I LOVE mushrooms!
I had to adjust to a lot of things when I first moved to Pakistan (worthy of an entire blog on its own!) and one of those things was the lack of fresh mushrooms (I kid you not, this was an actual problem for me). Ok, “lack” is not entirely true; you do get fresh mushrooms in Pakistan, BUT:
a) only in select grocery stores, which run out pretty quickly (I sometime phone up in advance and ask them to hide a box for me!);
b) being a novelty item, you get a handful of mushrooms for the price of a box of mushrooms in London; and
c) you don’t get a variety, just your regular closed-cup kind.
I was faced with the prospect of eating tinned mushrooms for months. Yuck. So my amazing mum asked around and helped me hunt down a market famed for expat foods before she left which, along with extortionately priced exported goods from Tesco, also sells mushrooms! And so my slight obsession with mushrooms began. I mean, I’ve always loved them, but you know when something isn’t easily available you suddenly you become obsessed with it? Yep. That’s me all over.
When in London (as I am right now), there is a box of mushrooms ALWAYS in the fridge. It gives me a sense of calm to open the fridge door and see them there. Seriously.
So the other day I also had some filo (phyllo?!) pastry lying around and threw together this recipe for dinner with a friend. They looked pretty cute on our plates, next to roast chicken, vegetables and a leafy salad!
You could try these if you’re doing finger food for a party… And you can vary the recipe by chopping up the mushrooms as the Pioneer Woman does, who even adds some parmesan cheese. I’m going to try that next time. You could also make bigger bundles with larger mushrooms, like portobello (as a side note, WordPress is telling me it doesn’t recognise the word “portobello.” Um, what?! The nerve!) so there’s definitely room for playing around with the recipe, and if you do, I’d love to hear about it in the comments section below.
8 mushrooms (whatever kind takes your fancy. I went for organic closed cup. Try and choose something you can easily wrap the filo around. So chanterelles, for example, won’t really work)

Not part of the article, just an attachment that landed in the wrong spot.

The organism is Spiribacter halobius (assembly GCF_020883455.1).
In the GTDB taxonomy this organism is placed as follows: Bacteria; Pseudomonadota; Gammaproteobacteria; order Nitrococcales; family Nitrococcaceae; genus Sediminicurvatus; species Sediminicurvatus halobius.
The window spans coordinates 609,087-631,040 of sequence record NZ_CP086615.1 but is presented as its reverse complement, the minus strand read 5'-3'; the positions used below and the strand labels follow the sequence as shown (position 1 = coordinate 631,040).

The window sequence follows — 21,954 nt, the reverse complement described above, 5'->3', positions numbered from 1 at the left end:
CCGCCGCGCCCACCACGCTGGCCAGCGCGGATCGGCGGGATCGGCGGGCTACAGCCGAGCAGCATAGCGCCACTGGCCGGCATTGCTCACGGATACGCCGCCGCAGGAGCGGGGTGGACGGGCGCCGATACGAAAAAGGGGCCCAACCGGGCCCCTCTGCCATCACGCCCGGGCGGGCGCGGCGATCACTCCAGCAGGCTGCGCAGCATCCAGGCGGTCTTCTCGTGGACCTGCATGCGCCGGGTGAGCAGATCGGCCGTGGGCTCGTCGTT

150g filo pastry (about half a standard pack)
1tbsp butter, softened
1 tsp minced garlic
Generous pinch of garam masala*
Salt to taste
*see the ingredients section in my Fusion Pasta recipe for more info on this spice. You can use freshly ground black pepper instead if your prefer.
First of all, preheat your oven to 170 degrees Celcius (approx. 340 degrees Fahrenheit). Mix your garlic and butter together really well. It should be of an easily spreadable consistency. Set aside. Grab your mushrooms and season them well with the salt and garam masala. Don’t just sprinkle it on top; really rub it over the mushrooms well.
Now, open out the filo pastry and cut it half lengthways, so you’re left with two, long rectangular stacks. You’ll only need one these halves, so put the other back in the fridge. Then, cut the pastry into thirds, so you have three small stacks of square-ish shaped filo (see photo above).
Take a sheet at a time and brush on some of the garlic butter. You don’t want to go overboard and soak the sheets, just a light brushing. Top with another sheet and repeat, then repeat once more. So altogether you’ll have three sheets of filo.
Put a mushroom (stalk facing upwards) into the middle, and scrunch up the pastry around the mushroom. To do this, I like to put the stack in my palm and then use my other hand to bring up the filo around the sides of the mushroom.
Line a baking tray with parchment paper and lay your bundles onto it. Then, use some of your remaining garlic butter to brush the tops. This will make them go a gorgeous brown colour when baked. Bake for approx. 12 minutes, or until the mushrooms are cooked and the tops have browned. In my oven this took 12 minutes, but take it up to 15 if necessary.
Fellow mushroom lovers, here are some other recipes with this ingredient that sound really good: